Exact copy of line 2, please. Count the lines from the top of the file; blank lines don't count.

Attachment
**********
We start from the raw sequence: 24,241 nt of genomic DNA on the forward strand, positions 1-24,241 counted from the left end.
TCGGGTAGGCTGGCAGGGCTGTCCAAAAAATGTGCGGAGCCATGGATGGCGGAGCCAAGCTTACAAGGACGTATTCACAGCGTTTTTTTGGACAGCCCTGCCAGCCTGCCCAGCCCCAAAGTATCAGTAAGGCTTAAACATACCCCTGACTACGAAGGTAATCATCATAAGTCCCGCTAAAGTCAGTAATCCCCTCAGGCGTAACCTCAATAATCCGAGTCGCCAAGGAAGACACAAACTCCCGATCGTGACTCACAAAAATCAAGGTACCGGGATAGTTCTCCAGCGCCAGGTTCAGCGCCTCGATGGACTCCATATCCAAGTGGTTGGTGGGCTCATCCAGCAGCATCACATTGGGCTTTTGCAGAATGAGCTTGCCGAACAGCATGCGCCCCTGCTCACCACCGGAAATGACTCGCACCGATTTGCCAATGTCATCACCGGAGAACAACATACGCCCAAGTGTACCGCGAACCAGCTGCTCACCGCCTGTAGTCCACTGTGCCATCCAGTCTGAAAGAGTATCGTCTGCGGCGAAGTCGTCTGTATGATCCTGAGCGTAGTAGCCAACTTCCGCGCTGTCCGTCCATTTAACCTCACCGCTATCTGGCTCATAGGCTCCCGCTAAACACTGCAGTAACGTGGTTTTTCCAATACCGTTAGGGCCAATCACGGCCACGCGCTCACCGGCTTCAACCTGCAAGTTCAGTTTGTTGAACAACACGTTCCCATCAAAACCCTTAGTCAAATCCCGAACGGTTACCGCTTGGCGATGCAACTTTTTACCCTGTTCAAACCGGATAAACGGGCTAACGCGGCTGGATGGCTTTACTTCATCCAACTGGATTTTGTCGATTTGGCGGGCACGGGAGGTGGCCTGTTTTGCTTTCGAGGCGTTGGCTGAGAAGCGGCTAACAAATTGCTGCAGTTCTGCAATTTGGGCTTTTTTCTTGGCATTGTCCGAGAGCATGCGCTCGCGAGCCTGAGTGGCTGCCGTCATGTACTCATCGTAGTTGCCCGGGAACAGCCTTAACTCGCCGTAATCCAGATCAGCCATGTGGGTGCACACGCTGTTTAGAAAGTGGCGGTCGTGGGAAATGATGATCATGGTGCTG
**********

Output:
TCGGGTAGGCTGGCAGGGCTGTCCAAAAAATGTGCGGAGCCATGGATGGCGGAGCCAAGCTTACAAGGACGTATTCACAGCGTTTTTTTGGACAGCCCTGCCAGCCTGCCCAGCCCCAAAGTATCAGTAAGGCTTAAACATACCCCTGACTACGAAGGTAATCATCATAAGTCCCGCTAAAGTCAGTAATCCCCTCAGGCGTAACCTCAATAATCCGAGTCGCCAAGGAAGACACAAACTCCCGATCGTGACTCACAAAAATCAAGGTACCGGGATAGTTCTCCAGCGCCAGGTTCAGCGCCTCGATGGACTCCATATCCAAGTGGTTGGTGGGCTCATCCAGCAGCATCACATTGGGCTTTTGCAGAATGAGCTTGCCGAACAGCATGCGCCCCTGCTCACCACCGGAAATGACTCGCACCGATTTGCCAATGTCATCACCGGAGAACAACATACGCCCAAGTGTACCGCGAACCAGCTGCTCACCGCCTGTAGTCCACTGTGCCATCCAGTCTGAAAGAGTATCGTCTGCGGCGAAGTCGTCTGTATGATCCTGAGCGTAGTAGCCAACTTCCGCGCTGTCCGTCCATTTAACCTCACCGCTATCTGGCTCATAGGCTCCCGCTAAACACTGCAGTAACGTGGTTTTTCCAATACCGTTAGGGCCAATCACGGCCACGCGCTCACCGGCTTCAACCTGCAAGTTCAGTTTGTTGAACAACACGTTCCCATCAAAACCCTTAGTCAAATCCCGAACGGTTACCGCTTGGCGATGCAACTTTTTACCCTGTTCAAACCGGATAAACGGGCTAACGCGGCTGGATGGCTTTACTTCATCCAACTGGATTTTGTCGATTTGGCGGGCACGGGAGGTGGCCTGTTTTGCTTTCGAGGCGTTGGCTGAGAAGCGGCTAACAAATTGCTGCAGTTCTGCAATTTGGGCTTTTTTCTTGGCATTGTCCGAGAGCATGCGCTCGCGAGCCTGAGTGGCTGCCGTCATGTACTCATCGTAGTTGCCCGGGAACAGCCTTAACTCGCCGTAATCCAGATCAGCCATGTGGGTGCACACGCTGTTTAGAAAGTGGCGGTCGTGGGAAATGATGATCATGGTGCTG